'Specifically, the ACOG report cited surgery that was not indicated, poor judgment in laparoscopic procedures, not anticipating complications, poor clinical management demonstrating substandard care that does not reflect ACOG's guidelines, poor management potentially exposing the mother and infant to [physician-induced] injury and questionable surgery performed in a patient with a presumed absence of her gynecological organs,' according to a footnote in the judge's ruling.

'The ACOG report concluded that Dr. Benson's charts exhibited a trend of 'grossly inadequate documentation' and that there were consistent indications of inadequate care,' the judge wrote. 'The ACOG report also concluded that Dr. Benson appeared to be 'unwilling or unable to accept peer review as an educational process.''

New York Jury Awards $35 Million in Asbestos Claim

April 18, 2007,

" Edward Martin, an insulator, and Robert Lettiere, a boilermaker/steam fitter, alleged that they were exposed to asbestos in powerhouses by the negligent conduct of Robert A. Keasbey. Lettiere originally filed a claim for asbestosis but amended his complaint after he was diagnosed with lung cancer in June 2005.

At trial, Keasbey argued that the men’s lung cancers were cigarette smoking-related and that they were not exposed to significant enough doses of asbestos to cause lung cancer.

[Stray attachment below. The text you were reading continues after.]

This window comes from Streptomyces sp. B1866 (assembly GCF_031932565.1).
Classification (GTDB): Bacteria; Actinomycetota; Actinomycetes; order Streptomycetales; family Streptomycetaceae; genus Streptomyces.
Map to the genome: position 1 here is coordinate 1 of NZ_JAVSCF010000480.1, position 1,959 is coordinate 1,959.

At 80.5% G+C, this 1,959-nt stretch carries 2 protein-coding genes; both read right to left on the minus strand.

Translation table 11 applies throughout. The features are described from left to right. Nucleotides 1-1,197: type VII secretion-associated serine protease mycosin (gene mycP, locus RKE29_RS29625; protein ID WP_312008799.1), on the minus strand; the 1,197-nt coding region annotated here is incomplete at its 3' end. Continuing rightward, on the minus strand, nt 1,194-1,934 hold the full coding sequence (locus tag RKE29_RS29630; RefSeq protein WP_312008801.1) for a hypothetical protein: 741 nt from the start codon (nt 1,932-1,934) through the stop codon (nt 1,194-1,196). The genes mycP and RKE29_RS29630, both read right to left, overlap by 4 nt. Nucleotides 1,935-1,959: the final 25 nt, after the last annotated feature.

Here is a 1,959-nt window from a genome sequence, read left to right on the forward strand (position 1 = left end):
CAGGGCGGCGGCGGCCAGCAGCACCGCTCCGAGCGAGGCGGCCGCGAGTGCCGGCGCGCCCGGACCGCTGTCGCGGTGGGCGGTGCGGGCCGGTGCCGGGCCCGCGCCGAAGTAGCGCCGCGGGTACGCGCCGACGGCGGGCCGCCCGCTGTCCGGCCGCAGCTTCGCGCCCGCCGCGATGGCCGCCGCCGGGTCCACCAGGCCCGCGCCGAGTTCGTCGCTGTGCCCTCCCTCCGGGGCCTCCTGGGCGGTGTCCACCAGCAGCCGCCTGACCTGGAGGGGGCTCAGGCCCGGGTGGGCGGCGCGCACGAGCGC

But on March 22, after phase I of the reverse-bifurcated trial, the jury returned an $11 million award for Robert Lettiere for pain and suffering.

At the same time, the jury returned $26 million for Edward Martin and his wife, Bonita, including $18 million for pain and suffering; $942,850 in economic damages to Bonita Martin; $9,063 in economic damages to Edward Martin, and a loss of consortium award of $7 million."

Read the full article at LexisOne.

Judge Rules FDA Preempts State Law in Thimerosal Claims

April 16, 2007,

A federal judge in Pennsylvania recently ruled on a Thimerosal case that may have disastrous effects on those harmed by the vaccine preservative. The ruling essentially states that the FDA is the law of the land on drugs, preempting all state consumer protection laws.Considering the track record of the FDA in protecting Americans over the last 5 years, that is a frightening thought.

"The defendants raised two preemption arguments, one of express preemption under the Vaccine Act and a second of conflict preemption under the Food and Drug Administration’s position expressed Jan. 24, 2006, as the Preamble to the Final Rule. Judge Stengel disagreed with the express preemption argument, but said the legislative history of the Vaccine Act as set forth in Blackmon v. Am. Home Prods. Corp (328 F. Supp. 2d 659, 663-66 [S.D. Tex. 2004]) shows that Congress intended to preempt claims asserting strict liability and design defect based on negligence, but not failure to warn.
However, the judge ruled that failure to warn on all products is conflict preempted by the FDA’s Preamble/Final Rule, which says state laws requiring stronger or different labels conflict with the FDA’s authority over the contents of drug labels."

Read the full article at LexisOne.

Physicians and Pharma Closely Intertwined

April 14, 2007,

A recent article in Forbes magazine brings light just how embeded the pharmaceutical industry is in the medical profession.

"The ties between doctors and drug manufacturers are close indeed, with virtually all doctors reporting some kind of relationship with industry, even if it's as seemingly innocuous as accepting free food and beverage, a new study has found.